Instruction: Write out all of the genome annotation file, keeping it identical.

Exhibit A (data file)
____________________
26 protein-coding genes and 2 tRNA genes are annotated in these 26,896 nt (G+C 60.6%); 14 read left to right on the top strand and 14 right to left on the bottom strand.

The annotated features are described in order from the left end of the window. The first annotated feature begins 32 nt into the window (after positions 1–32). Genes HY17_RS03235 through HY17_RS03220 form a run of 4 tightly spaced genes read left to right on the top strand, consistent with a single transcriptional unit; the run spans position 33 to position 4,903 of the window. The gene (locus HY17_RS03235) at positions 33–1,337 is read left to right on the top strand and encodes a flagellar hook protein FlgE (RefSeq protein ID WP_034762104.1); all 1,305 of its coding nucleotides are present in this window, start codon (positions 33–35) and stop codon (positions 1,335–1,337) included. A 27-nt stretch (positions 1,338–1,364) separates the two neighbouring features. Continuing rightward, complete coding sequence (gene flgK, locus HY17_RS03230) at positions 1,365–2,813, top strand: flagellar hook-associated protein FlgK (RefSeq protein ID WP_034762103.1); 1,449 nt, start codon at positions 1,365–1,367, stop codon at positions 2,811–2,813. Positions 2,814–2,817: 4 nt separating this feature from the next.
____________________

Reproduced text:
26 protein-coding genes and 2 tRNA genes are annotated in these 26,896 nt (G+C 60.6%); 14 read left to right on the top strand and 14 right to left on the bottom strand.

The annotated features are described in order from the left end of the window. The first annotated feature begins 32 nt into the window (after positions 1–32). Genes HY17_RS03235 through HY17_RS03220 form a run of 4 tightly spaced genes read left to right on the top strand, consistent with a single transcriptional unit; the run spans position 33 to position 4,903 of the window. The gene (locus HY17_RS03235) at positions 33–1,337 is read left to right on the top strand and encodes a flagellar hook protein FlgE (RefSeq protein ID WP_034762104.1); all 1,305 of its coding nucleotides are present in this window, start codon (positions 33–35) and stop codon (positions 1,335–1,337) included. A 27-nt stretch (positions 1,338–1,364) separates the two neighbouring features. Continuing rightward, complete coding sequence (gene flgK, locus HY17_RS03230) at positions 1,365–2,813, top strand: flagellar hook-associated protein FlgK (RefSeq protein ID WP_034762103.1); 1,449 nt, start codon at positions 1,365–1,367, stop codon at positions 2,811–2,813. Positions 2,814–2,817: 4 nt separating this feature from the next.